gatnerd

From: gatnerd

31/10/21

stancrist said:

Plus, the shape of the GP bullet is clearly not the same as that of the machined copper solid

Perhaps its more inline with the shape of the Tungsten AP projectile? 

https://imlive.s3.amazonaws.com/Federal%20Government/ID5041233544762060809463086928281536454/NGSW_Industry_Questions_&_Comments_152_-_281_Part_2.pdf

Then theres this:

https://soldiersystems.net/2018/10/04/161298/

* General Purpose (GP) per Drawing titled “6.8MM GENERAL PURPOSE (GP)”. The GP cartridge provides all-purpose solutions for combat, limited training, and basic qualification.
* Surrogate per Drawing 13072652. The surrogate cartridge is designed to mimic the behavior of combat projectiles from a weapon design standpoint. Surrogate projectiles may not be completely representative of the final combat ammunition configuration which are expected to vary during development. Surrogates are intended to be a close replacement shape of the final combat rounds.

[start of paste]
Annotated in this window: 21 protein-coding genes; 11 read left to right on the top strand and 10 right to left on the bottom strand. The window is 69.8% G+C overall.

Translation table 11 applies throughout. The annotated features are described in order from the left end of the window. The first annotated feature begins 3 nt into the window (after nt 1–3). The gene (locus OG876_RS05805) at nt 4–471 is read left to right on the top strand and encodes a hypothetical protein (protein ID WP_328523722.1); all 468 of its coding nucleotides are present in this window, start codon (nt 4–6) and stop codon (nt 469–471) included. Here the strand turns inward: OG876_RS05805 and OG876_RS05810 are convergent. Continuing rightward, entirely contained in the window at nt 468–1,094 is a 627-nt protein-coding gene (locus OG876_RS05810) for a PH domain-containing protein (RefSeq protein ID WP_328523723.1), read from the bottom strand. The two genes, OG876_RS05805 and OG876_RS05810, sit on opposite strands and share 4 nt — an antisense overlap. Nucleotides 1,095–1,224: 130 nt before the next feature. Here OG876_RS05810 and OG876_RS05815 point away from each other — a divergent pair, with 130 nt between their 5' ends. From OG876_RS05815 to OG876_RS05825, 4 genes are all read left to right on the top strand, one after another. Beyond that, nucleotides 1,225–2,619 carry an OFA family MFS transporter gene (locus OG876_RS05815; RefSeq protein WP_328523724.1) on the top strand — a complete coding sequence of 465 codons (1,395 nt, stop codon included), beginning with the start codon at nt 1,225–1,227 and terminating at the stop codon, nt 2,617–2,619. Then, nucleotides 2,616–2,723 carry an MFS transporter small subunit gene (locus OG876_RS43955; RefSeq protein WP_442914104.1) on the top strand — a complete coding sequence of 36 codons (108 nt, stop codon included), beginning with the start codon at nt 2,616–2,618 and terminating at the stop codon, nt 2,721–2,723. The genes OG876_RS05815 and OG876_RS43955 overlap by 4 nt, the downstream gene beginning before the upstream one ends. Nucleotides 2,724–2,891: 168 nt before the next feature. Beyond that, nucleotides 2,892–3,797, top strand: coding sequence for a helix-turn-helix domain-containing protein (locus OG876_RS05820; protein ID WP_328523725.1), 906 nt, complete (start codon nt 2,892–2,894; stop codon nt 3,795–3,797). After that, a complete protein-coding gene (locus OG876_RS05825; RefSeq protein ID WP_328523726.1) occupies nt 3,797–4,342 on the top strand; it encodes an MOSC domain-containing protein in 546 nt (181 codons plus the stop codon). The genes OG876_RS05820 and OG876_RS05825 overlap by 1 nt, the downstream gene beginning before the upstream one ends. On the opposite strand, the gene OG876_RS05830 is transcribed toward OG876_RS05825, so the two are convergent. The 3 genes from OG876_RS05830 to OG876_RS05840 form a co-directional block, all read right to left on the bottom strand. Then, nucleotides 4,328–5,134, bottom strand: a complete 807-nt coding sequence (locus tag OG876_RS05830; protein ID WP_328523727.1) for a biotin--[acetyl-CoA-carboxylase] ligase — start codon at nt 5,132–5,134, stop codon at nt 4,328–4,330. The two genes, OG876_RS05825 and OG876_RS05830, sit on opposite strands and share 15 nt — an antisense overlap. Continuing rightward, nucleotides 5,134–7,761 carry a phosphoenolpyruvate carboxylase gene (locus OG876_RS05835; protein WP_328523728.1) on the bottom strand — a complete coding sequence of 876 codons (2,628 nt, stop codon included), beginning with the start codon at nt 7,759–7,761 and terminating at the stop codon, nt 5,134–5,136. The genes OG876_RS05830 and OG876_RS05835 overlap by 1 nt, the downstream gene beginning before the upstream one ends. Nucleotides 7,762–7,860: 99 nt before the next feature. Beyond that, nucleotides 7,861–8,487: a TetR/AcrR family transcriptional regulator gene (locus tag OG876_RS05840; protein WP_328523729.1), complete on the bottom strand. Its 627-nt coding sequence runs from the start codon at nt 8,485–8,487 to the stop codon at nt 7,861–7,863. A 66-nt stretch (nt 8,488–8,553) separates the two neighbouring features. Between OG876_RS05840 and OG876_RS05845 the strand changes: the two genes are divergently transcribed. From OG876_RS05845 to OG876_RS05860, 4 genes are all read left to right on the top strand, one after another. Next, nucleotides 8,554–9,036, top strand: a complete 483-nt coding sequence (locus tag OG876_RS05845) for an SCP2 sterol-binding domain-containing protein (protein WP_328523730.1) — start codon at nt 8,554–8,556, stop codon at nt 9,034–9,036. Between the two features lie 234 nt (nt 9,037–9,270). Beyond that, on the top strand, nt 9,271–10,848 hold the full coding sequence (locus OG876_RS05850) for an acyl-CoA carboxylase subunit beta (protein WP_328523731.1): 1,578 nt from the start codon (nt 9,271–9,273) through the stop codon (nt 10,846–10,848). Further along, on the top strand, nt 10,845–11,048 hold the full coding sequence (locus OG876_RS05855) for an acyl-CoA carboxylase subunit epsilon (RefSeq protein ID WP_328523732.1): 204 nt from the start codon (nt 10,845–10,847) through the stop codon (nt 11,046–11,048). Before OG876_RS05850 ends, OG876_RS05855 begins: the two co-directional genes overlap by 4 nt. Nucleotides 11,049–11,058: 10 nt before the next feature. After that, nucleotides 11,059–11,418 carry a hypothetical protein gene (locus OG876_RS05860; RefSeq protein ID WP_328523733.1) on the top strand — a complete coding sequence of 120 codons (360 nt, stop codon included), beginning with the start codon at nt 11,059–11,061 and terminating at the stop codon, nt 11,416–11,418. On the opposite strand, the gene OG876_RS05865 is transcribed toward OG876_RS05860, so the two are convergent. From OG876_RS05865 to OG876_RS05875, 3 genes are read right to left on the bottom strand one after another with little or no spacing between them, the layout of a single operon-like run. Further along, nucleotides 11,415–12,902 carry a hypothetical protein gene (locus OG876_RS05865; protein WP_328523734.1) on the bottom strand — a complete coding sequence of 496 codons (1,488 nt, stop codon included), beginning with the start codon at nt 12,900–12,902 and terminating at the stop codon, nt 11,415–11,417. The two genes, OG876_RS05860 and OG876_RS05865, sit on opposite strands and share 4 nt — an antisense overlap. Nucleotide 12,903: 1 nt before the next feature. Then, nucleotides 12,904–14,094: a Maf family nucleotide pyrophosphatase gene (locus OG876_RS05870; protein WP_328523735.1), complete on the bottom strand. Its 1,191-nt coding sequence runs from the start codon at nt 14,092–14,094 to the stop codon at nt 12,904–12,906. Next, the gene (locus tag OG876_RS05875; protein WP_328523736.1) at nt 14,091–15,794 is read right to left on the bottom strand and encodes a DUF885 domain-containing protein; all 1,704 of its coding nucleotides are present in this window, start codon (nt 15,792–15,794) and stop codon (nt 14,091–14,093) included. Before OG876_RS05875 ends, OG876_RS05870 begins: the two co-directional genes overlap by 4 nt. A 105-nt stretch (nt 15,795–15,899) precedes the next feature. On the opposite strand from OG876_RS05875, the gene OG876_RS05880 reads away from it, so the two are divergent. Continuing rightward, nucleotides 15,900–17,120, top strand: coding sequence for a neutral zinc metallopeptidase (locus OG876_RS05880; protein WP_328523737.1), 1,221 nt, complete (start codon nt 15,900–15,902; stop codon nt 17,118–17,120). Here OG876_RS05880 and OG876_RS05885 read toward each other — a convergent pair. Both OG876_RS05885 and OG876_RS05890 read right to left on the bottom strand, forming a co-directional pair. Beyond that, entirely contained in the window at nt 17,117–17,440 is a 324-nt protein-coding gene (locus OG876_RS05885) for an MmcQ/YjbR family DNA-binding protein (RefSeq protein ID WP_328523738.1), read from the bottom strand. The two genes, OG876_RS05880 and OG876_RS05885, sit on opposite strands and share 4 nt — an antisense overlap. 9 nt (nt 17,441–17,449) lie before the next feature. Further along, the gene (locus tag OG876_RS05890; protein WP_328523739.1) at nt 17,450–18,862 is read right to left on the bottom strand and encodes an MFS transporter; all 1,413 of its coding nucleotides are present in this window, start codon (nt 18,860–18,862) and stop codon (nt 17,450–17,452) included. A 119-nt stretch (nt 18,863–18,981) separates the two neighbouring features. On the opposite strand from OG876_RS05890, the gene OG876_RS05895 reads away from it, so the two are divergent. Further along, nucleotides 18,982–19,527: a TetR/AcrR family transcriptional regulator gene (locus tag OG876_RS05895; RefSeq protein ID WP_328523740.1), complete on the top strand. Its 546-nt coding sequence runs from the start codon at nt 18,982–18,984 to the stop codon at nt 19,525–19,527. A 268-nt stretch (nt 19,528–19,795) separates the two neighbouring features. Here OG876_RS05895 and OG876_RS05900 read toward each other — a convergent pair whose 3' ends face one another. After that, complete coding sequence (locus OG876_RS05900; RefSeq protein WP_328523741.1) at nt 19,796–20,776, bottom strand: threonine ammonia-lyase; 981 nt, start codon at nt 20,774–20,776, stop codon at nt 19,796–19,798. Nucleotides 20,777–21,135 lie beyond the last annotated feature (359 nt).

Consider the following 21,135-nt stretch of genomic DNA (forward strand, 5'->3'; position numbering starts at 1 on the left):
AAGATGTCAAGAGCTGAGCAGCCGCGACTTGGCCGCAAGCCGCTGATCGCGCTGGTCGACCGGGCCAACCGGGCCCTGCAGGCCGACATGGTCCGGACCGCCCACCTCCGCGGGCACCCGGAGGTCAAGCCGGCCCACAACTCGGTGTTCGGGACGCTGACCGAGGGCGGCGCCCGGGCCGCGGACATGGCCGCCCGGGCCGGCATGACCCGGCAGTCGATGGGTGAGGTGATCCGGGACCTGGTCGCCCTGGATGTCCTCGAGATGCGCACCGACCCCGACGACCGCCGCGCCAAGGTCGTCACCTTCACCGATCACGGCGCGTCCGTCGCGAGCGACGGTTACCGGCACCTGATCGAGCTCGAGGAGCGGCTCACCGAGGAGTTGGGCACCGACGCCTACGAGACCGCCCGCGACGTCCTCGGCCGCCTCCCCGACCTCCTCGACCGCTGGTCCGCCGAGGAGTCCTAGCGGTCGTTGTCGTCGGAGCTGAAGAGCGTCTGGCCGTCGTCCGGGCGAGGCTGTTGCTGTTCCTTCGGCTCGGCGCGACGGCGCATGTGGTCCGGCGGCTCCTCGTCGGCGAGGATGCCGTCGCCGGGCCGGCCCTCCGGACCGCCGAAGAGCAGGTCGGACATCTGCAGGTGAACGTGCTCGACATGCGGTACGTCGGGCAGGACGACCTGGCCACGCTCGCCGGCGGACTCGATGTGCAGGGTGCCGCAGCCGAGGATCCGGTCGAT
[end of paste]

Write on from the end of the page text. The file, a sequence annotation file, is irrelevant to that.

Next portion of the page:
This seems to suggest Surrogate is different then the GP projectile in weight and or shape.

Which leaves open the chance that AP load is fairly different in weight and shape then the GP EPR, as if they were more or less the same there would be no need for both to be tested. 

  • Edited 31 October 2021 3:47  by  gatnerd
stancrist

From: stancrist

31/10/21

gatnerd said:

* Surrogate per Drawing 13072652. ... Surrogates are intended to be a close replacement shape of the final combat rounds.

This seems to suggest Surrogate is different then the GP projectile in weight and or shape.

Concur re shape.  The "Industry Questions & Comments" explicitly states that the GP and SP projectiles are different in shape.

However, I do not see anything in the items you quoted which indicates that the GP and SP bullets necessarily differ in weight.

  • Edited 31 October 2021 23:47  by  stancrist
gatnerd

From: gatnerd

1/11/21

SIG NGSW 6.8mm Expert Interview

Full interview with Jason St. John the SIG expert on the MG68 Next Generation Squad Weapon. This future machine gun with replace the US Army's 5.56mm M249 Sq...

Notes:

-SIG has a GPMG version with QCB and handle to allow barrel changes like 240 in the field

-8:50 shows good cutaway of how recoil buffer works

-Claim case can go 2x the pressure of brass, only ~10% of its extra capability used (ability to grow in power for future needs)

-Suggest weapon could also handle even higher pressures without needing big changes

-6.8lmg backwards compatible with 6.5C and 7.62x51 with just a barrel change